What’s next for Intel’s new Corporate Responsibility Report? More “Snackable” and “Bite-sized” CSR bits

This past Thursday, we released Intel’s latest corporate responsibility report at our annual stockholder meeting. Fast forward three days, and I am sitting in a hotel in Quito, Ecuador getting ready for the start of the CSR Americas conference with two of my Intel colleagues from Argentina and Brazil.  We were having breakfast this morning with someone who leads CSR for a large Mexican company who does their CSR reporting and said “they say finishing a report is just like having a baby.” Of course it’s not exactly the same, but is the same in one respect: the work certainly doesn’t end with the birth of the report itself.

This week, we’ll kick off the next phase of our report launch – our “bize-sized CSR” series.  We know that most people won’t sit down and read the report start to finish in one sitting, so over the next few weeks, our team will be publishing a series of posts taking a closer look at a number of the highlights and features in this year’s report. Some of these posts will profile our colleagues who are the real people behind many of the results and innovative projects covered in the report. We’ll also be rolling out a tweet series with key report facts through our @intelinvolved twitter handle. And we’ll be reaching out to different stakeholders – both internal and external – for feedback on the report to begin to collect input for next year’s report (although admittedly – hard to think right now about starting the process all over again… :-) )

But first, I wanted to kick off the bite-sized series here with a quick overview of some of the new features in the report this year. I am personally very proud of this year’s report and the changes we’ve made based on reader feedback. We deliberately do not try to reinvent the wheel each year, but we do incorporate stakeholder feedback and take into account recent trends in reporting best practices. A few new elements you’ll notice in this year’s report:

  • New “integrated value” section. Over the past few years we have continued to integrate sustainability information into our Annual Report and 10-K and other investor communications. This year, we have also made changes to the Corporate Responsibility Report itself to further address the topic of integrated reporting.  We have taken key elements recommended by the International Integrated Reporting Committee and included them in a new section of this year’s report entitled “Our Business and Integrated Value Approach.” This section includes: information about Intel and our operating context, risks and opportunities, strategic objectives, governance and remuneration systems, performance and goals, and future outlook. This new integrated value approach section can be read as part of our complete Global Reporting Initiative (GRI)-based report, or it can be downloaded as a separate document from our Report Builder web site. Our hope is that this modular approach could meet both the needs of those readers interested only in an integrated report, as well as those stakeholders who are looking for more detailed sustainability information. We are interested in readers’ feedback on this approach, and hope that it serves as a helpful example for other companies as they move along the path toward integrated reporting.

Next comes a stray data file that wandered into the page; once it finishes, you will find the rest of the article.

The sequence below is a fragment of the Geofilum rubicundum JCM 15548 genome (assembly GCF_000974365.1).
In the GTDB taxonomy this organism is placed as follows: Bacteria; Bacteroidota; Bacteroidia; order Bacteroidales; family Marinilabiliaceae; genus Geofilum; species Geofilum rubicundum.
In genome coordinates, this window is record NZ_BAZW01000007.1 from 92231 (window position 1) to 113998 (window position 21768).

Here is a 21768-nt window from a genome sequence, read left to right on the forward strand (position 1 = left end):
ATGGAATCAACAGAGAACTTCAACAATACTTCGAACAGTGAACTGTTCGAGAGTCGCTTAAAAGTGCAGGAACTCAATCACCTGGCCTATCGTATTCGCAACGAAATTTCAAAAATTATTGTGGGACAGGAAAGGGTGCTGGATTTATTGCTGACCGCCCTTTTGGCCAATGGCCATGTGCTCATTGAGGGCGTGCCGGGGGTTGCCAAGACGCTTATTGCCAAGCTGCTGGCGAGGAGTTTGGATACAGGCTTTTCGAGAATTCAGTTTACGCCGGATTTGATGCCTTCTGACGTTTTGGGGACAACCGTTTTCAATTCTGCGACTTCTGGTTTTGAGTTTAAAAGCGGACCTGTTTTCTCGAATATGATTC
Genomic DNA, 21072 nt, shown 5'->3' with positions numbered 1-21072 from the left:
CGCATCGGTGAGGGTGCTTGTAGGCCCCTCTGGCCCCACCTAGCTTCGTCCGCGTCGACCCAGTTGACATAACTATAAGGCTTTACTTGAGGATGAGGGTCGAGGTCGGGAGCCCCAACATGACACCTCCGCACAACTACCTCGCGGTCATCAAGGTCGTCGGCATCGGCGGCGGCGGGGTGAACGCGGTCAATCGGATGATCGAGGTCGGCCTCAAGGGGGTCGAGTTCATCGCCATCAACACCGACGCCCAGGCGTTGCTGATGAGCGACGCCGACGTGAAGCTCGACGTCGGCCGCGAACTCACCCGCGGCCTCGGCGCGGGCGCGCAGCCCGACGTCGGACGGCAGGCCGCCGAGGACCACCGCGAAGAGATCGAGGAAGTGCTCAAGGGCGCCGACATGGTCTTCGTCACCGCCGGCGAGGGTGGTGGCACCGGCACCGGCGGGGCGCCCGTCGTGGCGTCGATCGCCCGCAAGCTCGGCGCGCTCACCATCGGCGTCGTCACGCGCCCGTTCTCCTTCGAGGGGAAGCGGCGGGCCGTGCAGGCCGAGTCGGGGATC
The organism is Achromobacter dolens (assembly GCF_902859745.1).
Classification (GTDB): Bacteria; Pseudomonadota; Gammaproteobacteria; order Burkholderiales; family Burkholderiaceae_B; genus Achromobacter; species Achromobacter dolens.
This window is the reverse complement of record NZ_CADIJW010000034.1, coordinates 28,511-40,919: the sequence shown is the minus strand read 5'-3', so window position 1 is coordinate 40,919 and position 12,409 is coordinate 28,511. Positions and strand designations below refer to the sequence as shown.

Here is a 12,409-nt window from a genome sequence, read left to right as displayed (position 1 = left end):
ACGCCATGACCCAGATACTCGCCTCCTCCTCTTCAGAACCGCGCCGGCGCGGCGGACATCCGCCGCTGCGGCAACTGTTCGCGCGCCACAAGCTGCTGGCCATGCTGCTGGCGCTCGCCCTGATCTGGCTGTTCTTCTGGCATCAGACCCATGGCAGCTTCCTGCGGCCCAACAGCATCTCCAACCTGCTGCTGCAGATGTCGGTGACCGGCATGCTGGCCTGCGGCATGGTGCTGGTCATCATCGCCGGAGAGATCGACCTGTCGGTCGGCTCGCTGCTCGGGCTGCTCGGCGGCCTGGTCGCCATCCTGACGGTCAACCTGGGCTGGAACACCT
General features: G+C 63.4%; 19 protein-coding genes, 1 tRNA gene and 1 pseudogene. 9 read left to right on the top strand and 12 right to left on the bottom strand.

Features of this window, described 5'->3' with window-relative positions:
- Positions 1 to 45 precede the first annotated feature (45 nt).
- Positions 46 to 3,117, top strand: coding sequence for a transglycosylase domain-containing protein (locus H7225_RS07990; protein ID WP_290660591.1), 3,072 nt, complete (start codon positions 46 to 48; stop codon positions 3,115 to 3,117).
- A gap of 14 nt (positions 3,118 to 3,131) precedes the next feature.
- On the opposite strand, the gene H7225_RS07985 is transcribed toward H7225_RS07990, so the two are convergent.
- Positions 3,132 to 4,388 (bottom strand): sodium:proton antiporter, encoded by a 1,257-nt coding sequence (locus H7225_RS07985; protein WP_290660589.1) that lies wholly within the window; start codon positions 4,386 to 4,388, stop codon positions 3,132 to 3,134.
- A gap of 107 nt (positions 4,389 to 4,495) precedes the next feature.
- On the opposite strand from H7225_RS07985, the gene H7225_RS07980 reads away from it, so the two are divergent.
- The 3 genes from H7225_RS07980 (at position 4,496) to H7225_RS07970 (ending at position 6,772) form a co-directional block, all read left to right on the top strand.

• Report assurance. Understanding the growing importance of assurance and data verification to report readers, Intel began down the path of report assurance this year and engaged Ernst & Young LLP to conduct an independent review of selected indicators contained in our report in accordance with AT 101, Statements on Standards for Attestation Engagements, of the American Institute of Certified Public Accountants (AICPA).
  • New human rights discussion. Based on feedback received through our stakeholder engagement process over the past year (including a stakeholder panel facilitated by BSR in early 2012), we expanded our disclosure on human rights in this year’s report and updated Intel’s Human Rights Principles. The 2011 report includes a new human rights section that unifies information previously covered only in separate sections, and adds additional information on our management systems and processes across our own operations, our supply chain, and product responsibility.
  • Expanded supply chain disclosure. We continued to expand our disclosure on our actions to promote accountability in our supply chain, including discussion of the increased supplier audit activity in 2011, our summary findings from these reviews, and our planned course of action going forward to address them.  We also added more information on our work to address the issue of conflict minerals and our plans to request our top 75 suppliers begin producing sustainability reports in 2013.
  • Increased interactivity and new web interface. Based on reader input, we continued to produce our full GRI report in an interactive PDF format, with the option of building customized reports through the Report Builder web site. We added some additional interactive features to the report this year, including new highlight boxes throughout for additional stories and information, and new video features. We also launched a new web site interface for the report, to help readers get quickly to key elements of the report, such as the letter from our CEO, summary performance data and goals tables, the GRI Index, the UN Global Compact Communication on Progress.

So stay tuned for more tweets, and bite-sized posts from the report in the coming weeks and please let us know what you think of our new “baby.”

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